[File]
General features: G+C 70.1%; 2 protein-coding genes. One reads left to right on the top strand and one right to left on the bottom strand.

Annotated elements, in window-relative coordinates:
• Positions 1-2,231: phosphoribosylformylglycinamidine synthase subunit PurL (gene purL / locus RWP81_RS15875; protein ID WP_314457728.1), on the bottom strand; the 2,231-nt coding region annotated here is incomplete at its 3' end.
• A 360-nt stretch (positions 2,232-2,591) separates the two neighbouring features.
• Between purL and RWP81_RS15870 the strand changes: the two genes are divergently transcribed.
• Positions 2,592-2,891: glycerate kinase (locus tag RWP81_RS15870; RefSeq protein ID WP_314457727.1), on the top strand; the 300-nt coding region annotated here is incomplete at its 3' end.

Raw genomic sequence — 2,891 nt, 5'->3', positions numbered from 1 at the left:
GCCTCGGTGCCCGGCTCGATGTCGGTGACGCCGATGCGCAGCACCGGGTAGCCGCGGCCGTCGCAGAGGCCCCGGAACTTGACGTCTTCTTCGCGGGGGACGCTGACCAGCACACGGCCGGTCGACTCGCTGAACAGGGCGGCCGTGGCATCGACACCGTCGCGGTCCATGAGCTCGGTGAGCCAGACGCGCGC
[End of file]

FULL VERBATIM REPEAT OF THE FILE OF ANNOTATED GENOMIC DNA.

General features: G+C 70.1%; 2 protein-coding genes. One reads left to right on the top strand and one right to left on the bottom strand.

Annotated elements, in window-relative coordinates:
• Positions 1-2,231: phosphoribosylformylglycinamidine synthase subunit PurL (gene purL / locus RWP81_RS15875; protein ID WP_314457728.1), on the bottom strand; the 2,231-nt coding region annotated here is incomplete at its 3' end.
• A 360-nt stretch (positions 2,232-2,591) separates the two neighbouring features.
• Between purL and RWP81_RS15870 the strand changes: the two genes are divergently transcribed.
• Positions 2,592-2,891: glycerate kinase (locus tag RWP81_RS15870; RefSeq protein ID WP_314457727.1), on the top strand; the 300-nt coding region annotated here is incomplete at its 3' end.

Raw genomic sequence — 2,891 nt, 5'->3', positions numbered from 1 at the left:
GCCTCGGTGCCCGGCTCGATGTCGGTGACGCCGATGCGCAGCACCGGGTAGCCGCGGCCGTCGCAGAGGCCCCGGAACTTGACGTCTTCTTCGCGGGGGACGCTGACCAGCACACGGCCGGTCGACTCGCTGAACAGGGCGGCCGTGGCATCGACACCGTCGCGGTCCATGAGCTCGGTGAGCCAGACGCGCGC